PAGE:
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Posts tagged ‘Iberian Land of Spain’

A look at alleged raiders of North Korean Embassy in Madrid

March 27, 2019

SEOUL, South Korea (AP) — The 10 people who allegedly raided the North Korean Embassy in Madrid last month belong to a mysterious dissident organization that styles itself as a government-in-exile dedicated to toppling the ruling Kim family dynasty in North Korea.

Their leader appears to be a Yale-educated human rights activist who was once jailed in China while trying to rescue North Korean defectors living in hiding, according to activists and defectors. Details have begun trickling out about the raid after a Spanish judge lifted a secrecy order Tuesday and said an investigation of what happened on Feb. 22 uncovered evidence that “a criminal organization” shackled and gagged embassy staff before escaping with computers, hard drives and documents. A U.S. official said the group is named Cheollima Civil Defense, a little-known organization that recently called for international solidarity in the fight against dictatorship in North Korea.

Here’s a look at the group and its apparent leader.


Details about the creation of the Cheollima Civil Defense group are hazy. The word “Cheollima” — spelled “Chollima” in the North — refers to a mythical winged horse that the government often uses in its propaganda.

In March 2017 the group said it had arranged the escape of Kim Han Sol, the son of Kim Jong Nam, the half brother of North Korean leader Kim Jong Un who was assassinated at a Malaysian airport earlier that year.

A man claiming to be Kim Han Sol appeared in a YouTube video at the time and said he was safely with his mother and sister.

“My name is Kim Han Sol from North Korea, part of the Kim family,” the man said in English in the 40-second video clip. “My father has been killed a few days ago.”

Recently the group declared on what appears to be its website the establishment of “Free Joseon,” which it described as “a provisional government” that would fight against “the criminal incumbents of the north.” The Joseon Dynasty ruled the Korean Peninsula for more than 500 years until 1910, when Japan colonized Korea, which was later divided at the end of World War II.

The group also recently posted a video showing an unidentified man destroying glass-encased portraits of North Korea’s two late leaders. South Korean media reported that the group was behind the writing of “Let’s topple Kim Jong Un,” the current North Korean leader, on the wall of the North Korean Embassy in Malaysia.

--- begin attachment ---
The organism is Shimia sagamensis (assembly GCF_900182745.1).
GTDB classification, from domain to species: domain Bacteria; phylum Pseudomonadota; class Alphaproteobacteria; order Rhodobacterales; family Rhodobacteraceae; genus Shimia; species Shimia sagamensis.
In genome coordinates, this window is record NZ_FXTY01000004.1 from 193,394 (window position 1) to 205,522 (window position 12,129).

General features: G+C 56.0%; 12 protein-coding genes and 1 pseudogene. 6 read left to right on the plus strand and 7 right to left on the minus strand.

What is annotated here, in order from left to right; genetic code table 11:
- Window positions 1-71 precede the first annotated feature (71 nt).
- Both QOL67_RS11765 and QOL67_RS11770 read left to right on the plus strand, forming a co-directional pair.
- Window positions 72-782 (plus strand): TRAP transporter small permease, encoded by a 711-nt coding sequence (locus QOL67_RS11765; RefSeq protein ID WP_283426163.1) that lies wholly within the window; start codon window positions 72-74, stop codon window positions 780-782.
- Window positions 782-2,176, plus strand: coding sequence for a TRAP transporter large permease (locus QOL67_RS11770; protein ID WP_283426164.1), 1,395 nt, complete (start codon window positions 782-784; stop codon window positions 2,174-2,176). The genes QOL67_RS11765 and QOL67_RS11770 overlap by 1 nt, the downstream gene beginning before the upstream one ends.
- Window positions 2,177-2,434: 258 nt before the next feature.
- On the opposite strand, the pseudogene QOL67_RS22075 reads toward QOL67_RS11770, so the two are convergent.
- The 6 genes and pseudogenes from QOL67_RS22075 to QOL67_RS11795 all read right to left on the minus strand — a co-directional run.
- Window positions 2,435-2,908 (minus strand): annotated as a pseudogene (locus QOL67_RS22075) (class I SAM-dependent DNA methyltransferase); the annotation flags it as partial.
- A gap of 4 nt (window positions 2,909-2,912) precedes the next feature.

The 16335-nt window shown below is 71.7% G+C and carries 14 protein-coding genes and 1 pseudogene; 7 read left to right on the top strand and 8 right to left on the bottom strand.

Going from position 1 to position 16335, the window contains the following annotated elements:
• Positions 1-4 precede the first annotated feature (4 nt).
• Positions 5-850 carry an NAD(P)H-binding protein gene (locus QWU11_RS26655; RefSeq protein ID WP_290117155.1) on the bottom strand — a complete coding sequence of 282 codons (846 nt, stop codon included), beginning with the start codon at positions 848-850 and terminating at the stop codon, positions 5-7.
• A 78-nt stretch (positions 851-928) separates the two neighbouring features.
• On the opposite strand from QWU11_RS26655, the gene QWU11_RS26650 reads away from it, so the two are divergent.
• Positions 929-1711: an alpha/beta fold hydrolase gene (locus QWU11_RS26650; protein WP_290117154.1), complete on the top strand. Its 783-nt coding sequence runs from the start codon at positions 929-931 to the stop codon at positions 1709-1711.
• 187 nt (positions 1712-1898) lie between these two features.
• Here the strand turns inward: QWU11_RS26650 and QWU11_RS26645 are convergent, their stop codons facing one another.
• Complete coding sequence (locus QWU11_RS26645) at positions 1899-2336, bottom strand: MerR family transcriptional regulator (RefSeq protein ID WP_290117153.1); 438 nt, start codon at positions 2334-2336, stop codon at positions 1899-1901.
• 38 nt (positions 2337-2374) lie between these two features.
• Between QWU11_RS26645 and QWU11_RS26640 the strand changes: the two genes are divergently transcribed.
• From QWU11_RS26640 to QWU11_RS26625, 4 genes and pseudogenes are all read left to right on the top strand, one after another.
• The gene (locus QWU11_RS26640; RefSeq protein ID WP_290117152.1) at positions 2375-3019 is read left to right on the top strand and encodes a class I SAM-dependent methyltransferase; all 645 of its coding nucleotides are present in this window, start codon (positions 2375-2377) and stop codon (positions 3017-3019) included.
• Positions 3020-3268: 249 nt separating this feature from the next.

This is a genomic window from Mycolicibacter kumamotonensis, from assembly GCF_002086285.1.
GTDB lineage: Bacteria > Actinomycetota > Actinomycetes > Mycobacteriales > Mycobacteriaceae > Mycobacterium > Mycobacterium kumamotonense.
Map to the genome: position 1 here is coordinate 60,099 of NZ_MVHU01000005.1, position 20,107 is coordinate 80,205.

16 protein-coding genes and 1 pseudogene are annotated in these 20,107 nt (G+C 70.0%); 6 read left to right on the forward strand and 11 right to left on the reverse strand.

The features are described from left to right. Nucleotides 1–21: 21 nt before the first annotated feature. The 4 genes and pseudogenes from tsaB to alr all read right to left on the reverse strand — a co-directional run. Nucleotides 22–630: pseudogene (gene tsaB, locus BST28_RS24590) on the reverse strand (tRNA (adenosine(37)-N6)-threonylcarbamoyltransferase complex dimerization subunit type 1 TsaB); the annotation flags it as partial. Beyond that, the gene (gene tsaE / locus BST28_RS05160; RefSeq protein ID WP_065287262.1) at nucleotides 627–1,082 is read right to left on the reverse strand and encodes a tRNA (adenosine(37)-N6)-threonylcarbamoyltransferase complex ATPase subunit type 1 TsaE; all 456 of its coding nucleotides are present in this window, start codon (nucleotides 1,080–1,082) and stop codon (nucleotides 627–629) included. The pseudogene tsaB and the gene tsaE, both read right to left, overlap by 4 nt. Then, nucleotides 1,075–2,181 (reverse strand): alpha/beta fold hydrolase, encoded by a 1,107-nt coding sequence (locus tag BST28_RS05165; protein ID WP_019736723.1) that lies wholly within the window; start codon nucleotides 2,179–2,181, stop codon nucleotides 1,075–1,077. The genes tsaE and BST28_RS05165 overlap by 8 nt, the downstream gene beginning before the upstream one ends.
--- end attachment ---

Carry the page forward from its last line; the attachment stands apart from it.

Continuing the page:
After the Spanish judge released documents about the Feb. 22 incident, the Cheollima website said it had been responding to an urgent situation at the embassy and was invited onto the property, and that “no one was gagged or beaten.” The group said there were “no other governments involved with or aware of our activity until after the event.”

The Spanish court report said the intruders urged North Korea’s only accredited diplomat in Spain, So Yun Sok, to defect.

The Cheollima website said the group shared “certain information of enormous potential value” with the FBI, under mutually agreed terms of confidentiality.

The FBI said its standard practice is to neither confirm nor deny the existence of investigations.

If Cheollima was behind the embassy break-in, it indicates the involvement of North Korean defectors who have experience working for North Korea’s military or security authorities, said Nam Sung Wook, a former president of the Institute for National Security Strategy, a think tank affiliated with South Korea’s main spy agency.

“There are many young North Korean men who come to the South with more than 10 years of military experience,” said Nam, who now teaches at Korea University in South Korea. “People would be surprised at what they are capable of doing, and they aren’t always being closely watched by the South Korean government.”


A Spanish court document identified the leader of the group that entered the embassy as Adrian Hong Chang.

This is likely to be Adrian Hong, who in 2005 co-founded Liberty in North Korea (LiNK), an international activist group devoted to rescuing North Korean refugees, according to North Korean defectors and activists who spoke with The Associated Press.

Hannah Song, CEO of LiNK, said Hong has had no involvement with the organization for more than 10 years. “We have no knowledge of his recent activities,” Song said.

The Spanish judge, Jose de la Mata, described Adrian Hong Chang as a Mexican national and resident of the United States. According to the Spanish court report, the man flew to the United States on Feb. 23, got in touch with the FBI and offered to share material and videos. The report didn’t say what type of information the items contained or whether the FBI accepted the offer.

An online message by AP to a verified Twitter account linked to activist Adrian Hong wasn’t immediately answered.

Hong is known for his work helping North Koreans flee their homeland and resettle in South Korea and elsewhere. LiNK said it has helped more than 1,000 North Koreans reach safety. Fellow activists and North Korean defectors said Hong was detained in China briefly in the 2000s because of his work.

Kang Chol-hwan, a prominent North Korean defector-turned-activist, said he was close to Hong and helped him with LiNK.

Kang, an ex-inmate of North Korea’s notorious Yodok prison camp, said Hong became passionate about North Korean human rights after reading his detention memoir. He said Hong visited Seoul and rallied against what he believed were pro-North Korea sympathizers and those silent on North Korean human rights issues.

Kang, who said he last saw Hong about five years ago, said Hong wanted to “muster anti-government forces (in North Korea) and bring down North Korea from the inside.” Kang said Hong even went to Libya to study the fall of dictator Moammar Gadhafi so he could explore ways to topple the Kim government.

“He has great capacity for organization because of his experience establishing LiNK,” Kang said. “He’s a very smart guy.”

Fellow defector-turned-activist Heu Kang Il, who met Hong around 2005, recalled him as a “passionate young man.”